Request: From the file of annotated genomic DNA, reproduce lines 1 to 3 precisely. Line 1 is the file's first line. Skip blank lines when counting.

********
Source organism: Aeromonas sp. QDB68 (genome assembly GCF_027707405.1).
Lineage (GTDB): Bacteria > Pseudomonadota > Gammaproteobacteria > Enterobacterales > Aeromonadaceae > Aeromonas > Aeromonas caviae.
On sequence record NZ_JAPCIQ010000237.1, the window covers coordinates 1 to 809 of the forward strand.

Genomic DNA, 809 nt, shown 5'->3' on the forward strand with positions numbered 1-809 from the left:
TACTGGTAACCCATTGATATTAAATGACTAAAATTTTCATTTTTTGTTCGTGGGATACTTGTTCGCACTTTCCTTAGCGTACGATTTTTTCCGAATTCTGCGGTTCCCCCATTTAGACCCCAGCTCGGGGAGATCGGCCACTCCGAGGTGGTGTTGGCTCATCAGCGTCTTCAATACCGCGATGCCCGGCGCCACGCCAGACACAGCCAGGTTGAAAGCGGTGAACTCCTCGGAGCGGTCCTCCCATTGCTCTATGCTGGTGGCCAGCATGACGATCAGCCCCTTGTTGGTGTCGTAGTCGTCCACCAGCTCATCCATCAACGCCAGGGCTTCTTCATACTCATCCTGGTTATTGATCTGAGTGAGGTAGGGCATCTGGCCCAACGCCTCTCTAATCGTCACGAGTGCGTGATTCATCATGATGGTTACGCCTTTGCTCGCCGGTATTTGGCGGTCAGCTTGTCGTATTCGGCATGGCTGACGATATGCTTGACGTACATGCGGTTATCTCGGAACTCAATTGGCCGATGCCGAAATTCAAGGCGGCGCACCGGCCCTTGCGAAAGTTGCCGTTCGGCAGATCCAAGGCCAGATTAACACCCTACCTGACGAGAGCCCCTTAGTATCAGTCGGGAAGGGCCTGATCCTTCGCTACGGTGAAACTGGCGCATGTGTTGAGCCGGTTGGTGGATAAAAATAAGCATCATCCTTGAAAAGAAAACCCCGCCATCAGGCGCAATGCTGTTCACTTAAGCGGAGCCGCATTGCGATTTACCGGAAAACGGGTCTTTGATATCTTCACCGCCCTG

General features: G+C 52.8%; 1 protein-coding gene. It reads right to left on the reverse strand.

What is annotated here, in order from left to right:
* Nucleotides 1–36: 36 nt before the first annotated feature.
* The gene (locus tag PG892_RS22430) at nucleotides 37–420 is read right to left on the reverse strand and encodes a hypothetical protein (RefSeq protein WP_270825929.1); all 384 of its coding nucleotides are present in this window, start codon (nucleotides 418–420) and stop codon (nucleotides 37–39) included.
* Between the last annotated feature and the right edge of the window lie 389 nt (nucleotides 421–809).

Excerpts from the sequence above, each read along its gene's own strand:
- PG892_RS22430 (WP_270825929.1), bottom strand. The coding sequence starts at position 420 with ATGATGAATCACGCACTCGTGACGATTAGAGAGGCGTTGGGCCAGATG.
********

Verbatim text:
Source organism: Aeromonas sp. QDB68 (genome assembly GCF_027707405.1).
Lineage (GTDB): Bacteria > Pseudomonadota > Gammaproteobacteria > Enterobacterales > Aeromonadaceae > Aeromonas > Aeromonas caviae.
On sequence record NZ_JAPCIQ010000237.1, the window covers coordinates 1 to 809 of the forward strand.